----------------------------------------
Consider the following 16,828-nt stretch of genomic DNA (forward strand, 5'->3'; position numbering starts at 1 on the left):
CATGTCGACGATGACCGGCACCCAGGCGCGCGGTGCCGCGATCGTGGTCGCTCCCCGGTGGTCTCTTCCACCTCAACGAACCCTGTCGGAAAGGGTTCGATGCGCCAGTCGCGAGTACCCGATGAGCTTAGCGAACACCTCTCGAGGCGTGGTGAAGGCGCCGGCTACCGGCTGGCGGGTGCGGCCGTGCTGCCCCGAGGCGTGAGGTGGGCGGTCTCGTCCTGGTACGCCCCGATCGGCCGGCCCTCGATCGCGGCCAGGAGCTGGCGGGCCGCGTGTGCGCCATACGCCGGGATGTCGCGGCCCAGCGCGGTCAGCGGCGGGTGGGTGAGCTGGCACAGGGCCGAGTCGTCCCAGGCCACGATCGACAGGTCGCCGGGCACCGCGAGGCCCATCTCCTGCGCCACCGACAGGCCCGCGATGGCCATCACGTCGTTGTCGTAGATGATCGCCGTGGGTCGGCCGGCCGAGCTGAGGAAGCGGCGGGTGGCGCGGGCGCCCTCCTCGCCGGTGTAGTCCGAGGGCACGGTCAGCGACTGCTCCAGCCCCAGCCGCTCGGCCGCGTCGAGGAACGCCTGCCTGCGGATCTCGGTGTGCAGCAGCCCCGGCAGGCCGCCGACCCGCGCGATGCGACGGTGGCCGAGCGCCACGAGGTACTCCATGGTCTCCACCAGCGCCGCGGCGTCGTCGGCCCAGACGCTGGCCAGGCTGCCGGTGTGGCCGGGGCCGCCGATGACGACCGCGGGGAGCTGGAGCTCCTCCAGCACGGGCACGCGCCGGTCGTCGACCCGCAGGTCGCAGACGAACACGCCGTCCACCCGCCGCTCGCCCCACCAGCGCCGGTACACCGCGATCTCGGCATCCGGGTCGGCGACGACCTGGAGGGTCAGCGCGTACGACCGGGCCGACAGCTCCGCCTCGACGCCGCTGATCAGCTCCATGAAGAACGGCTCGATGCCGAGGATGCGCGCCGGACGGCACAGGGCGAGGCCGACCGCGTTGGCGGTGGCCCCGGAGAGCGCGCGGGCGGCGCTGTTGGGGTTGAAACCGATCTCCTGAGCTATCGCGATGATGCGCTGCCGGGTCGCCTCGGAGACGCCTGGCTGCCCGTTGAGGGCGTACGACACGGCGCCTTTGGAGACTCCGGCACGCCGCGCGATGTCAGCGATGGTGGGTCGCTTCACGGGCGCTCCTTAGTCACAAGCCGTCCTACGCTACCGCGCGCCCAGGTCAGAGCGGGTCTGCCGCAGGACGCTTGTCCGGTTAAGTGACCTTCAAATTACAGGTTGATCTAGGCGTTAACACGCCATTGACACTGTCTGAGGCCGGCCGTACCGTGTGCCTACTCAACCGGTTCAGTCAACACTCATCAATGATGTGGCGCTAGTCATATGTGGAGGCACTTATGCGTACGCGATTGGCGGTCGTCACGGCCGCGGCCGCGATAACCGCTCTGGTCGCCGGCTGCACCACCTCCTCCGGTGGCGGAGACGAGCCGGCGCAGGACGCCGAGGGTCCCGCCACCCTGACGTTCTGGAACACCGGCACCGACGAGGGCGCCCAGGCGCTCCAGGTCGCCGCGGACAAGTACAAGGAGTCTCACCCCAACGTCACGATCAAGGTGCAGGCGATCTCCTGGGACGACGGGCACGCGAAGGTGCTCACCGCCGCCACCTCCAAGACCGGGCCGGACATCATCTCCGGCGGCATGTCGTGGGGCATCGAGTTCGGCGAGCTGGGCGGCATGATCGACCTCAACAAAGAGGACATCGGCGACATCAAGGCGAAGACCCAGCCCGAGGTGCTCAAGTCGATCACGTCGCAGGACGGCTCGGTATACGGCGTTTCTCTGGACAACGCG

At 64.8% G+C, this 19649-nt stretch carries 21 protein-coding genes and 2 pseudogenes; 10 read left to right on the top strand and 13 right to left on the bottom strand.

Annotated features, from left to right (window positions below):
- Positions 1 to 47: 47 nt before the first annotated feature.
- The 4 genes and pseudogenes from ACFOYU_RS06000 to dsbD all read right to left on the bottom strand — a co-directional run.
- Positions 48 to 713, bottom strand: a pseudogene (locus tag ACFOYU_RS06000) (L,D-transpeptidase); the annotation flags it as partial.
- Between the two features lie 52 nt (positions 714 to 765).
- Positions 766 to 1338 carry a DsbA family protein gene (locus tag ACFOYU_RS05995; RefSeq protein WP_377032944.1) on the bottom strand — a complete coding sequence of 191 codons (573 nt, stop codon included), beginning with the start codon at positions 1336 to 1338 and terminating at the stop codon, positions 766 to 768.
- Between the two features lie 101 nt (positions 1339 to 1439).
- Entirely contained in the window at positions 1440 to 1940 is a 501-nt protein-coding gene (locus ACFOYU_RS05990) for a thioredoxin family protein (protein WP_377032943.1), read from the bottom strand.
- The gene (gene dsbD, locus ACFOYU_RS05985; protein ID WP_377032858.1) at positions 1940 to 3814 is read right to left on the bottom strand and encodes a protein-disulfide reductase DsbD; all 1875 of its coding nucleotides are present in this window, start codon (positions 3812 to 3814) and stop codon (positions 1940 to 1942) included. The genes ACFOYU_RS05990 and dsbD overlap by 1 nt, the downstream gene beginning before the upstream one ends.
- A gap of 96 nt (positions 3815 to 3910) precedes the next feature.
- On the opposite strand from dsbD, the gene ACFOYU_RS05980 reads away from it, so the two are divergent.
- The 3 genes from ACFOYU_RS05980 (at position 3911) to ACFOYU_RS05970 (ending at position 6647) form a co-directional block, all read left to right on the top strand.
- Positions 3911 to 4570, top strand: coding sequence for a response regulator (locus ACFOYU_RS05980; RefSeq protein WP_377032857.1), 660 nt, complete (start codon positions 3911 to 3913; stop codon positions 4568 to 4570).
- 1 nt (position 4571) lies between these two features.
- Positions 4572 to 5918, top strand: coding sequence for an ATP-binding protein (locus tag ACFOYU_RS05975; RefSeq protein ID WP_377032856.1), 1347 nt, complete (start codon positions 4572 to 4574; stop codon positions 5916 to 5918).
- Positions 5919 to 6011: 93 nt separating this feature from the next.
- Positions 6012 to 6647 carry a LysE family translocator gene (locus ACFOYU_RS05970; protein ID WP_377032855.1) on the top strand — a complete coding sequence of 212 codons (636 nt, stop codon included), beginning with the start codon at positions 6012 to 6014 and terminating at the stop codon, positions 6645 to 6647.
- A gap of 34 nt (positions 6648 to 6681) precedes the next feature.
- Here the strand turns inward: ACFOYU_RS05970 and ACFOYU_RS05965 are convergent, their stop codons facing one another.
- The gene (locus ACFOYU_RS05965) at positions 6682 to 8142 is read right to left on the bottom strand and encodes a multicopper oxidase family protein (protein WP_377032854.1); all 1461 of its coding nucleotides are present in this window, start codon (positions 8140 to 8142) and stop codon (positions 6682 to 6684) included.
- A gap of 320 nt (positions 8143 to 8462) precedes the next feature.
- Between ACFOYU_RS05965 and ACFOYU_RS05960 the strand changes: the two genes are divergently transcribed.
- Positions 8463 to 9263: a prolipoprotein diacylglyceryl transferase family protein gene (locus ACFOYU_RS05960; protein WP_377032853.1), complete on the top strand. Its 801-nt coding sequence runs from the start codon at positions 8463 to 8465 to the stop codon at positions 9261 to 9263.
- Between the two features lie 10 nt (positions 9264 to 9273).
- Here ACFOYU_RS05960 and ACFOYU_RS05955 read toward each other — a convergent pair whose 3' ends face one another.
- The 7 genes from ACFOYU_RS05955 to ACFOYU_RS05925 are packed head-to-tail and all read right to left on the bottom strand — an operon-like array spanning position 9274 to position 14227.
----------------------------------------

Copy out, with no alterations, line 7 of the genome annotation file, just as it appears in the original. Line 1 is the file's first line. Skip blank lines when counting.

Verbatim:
- Positions 48 to 713, bottom strand: a pseudogene (locus tag ACFOYU_RS06000) (L,D-transpeptidase); the annotation flags it as partial.